Orson Welles co-wrote, produced, directed, and starred in "Citizen Kane" when he was 26 years old. It's OK, all you folks in your mid- to late-20s, don't despair: it depresses me too. But I don't want you to feel bad for wasting your 20s, I really want you to realize you basically wasted your teen years as well. You have to hear about these 19 kids who didn't waste their youth like I did.
Kenyan teen's invention saves lions, helps farmers
13-year-old Kenyan inventor Richard Turere used broken LED flashlights to create a lighting system that tricks lions into thinking humans are patrolling the area, which is enough to keep the lions away, protecting his family's livestock (and their lives) and reducing risk of human-wildlife conflict. I once figured out how to work the S-O-S setting on my flashlight, impressing absolutely no one.
16-year-old creates wildlife tracker website
16-year old Nadav Ossendryver created Kruger Sightings, a wildlife tracker website that provides real-time animal sightings for Kruger National Park in South Africa. All I ever did was watch that classic Battle at Kruger video three times on YouTube and send the link to my friends with the subject line: WHOOOOOAAAA!
Teen finds way to decompose plastic bags
Photo: Heal the Bay/Flickr
Teen starts e-waste recycling business
Photo: Darryl Sleath/Shutterstock
Jason Li, a 15-year-old high school sophomore, and his friends run the website iReTron.com where people can sell their old phones, laptops, game systems and many other gadgets and accessories to keep them out of the landfill. I still have a drawer of old chargers I can't seem to find time to deal with.
15-year-old skis to the top of the world
In an effort to inform his generation of change makers about the arctic's changing landscape, 15-year-old explorer, Parker Liautaud attempted to be one of the youngest people ever to ski the Last Degree of the North Pole. Planet Green interviewed Liautaud following the expedition.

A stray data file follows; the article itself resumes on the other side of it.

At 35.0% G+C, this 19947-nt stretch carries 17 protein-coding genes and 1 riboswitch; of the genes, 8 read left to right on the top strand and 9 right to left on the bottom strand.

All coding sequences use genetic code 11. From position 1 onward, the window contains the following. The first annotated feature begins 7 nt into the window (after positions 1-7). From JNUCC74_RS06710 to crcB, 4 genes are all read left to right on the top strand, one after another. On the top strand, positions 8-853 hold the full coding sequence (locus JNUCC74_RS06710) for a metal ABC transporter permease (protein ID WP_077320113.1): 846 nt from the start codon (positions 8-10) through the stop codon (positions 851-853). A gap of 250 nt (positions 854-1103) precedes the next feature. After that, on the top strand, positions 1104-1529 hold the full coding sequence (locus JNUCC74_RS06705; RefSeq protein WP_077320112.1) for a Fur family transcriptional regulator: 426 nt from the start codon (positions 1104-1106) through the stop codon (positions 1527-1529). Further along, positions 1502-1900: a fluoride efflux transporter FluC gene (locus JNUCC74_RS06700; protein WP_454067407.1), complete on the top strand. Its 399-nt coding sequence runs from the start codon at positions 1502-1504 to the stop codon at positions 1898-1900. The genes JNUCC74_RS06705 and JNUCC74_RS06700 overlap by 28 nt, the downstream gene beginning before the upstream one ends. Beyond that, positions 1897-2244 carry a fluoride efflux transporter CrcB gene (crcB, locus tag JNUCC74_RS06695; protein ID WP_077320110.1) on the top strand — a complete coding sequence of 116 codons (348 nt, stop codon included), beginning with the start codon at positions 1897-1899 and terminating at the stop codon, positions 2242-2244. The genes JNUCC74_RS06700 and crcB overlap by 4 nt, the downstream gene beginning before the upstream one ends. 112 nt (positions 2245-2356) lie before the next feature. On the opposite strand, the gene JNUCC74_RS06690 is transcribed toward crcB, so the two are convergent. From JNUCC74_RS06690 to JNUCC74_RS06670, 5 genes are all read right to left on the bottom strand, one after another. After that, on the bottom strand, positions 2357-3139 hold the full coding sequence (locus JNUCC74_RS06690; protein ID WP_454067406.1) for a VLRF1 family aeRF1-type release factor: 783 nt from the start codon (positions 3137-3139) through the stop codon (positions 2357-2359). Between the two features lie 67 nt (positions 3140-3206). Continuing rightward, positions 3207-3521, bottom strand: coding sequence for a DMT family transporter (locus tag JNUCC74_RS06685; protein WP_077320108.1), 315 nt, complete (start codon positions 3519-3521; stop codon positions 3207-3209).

Teen sues states to protect climate, declare atmosphere a public trust
Photo: sometimes silent e/Flickr
When I was young, I probably saw every episode of matlock and columbo reruns. Meanwhile, 16-year-old Alec Loorz actually used the real-life legal system to try and save the world for the benefit of all humanity. Where were my priorities?
11-year-old gives rousing TED talk on agriculture
Anything I write here will be stupid compared to what this kid has to say. So good. Watch it.
14-year-old turns a '72 VW Beetle into an electric car
With two years remaining before he could even get his license, 14-year-old Ashton Stark converted his grandfather's Volkswagen bug into an all-electric vehicle — and all for around $4,000. (This isn't the car, just a regular Bug.)
12-year-old starts recycling business, donates profits
After learning about the horrors of landfills, 12-year-old Sam Klein got to work reducing the amount of waste that ends up there. For the past few years, Klein has visited local businesses to collect empty printer cartridges, which he then returns to the manufacturer for recycling.
17-year-old builds 'brain' to detect breast cancer
“I taught the computer how to diagnose breast cancer,” Brittany Wenger told MSNBC, apparently not realizing what a crushing blow the comment would be to everyone everywhere who had wasted their youth. Check out her project at Google Science Fair.
10-year-old stops a mountain from being sold to China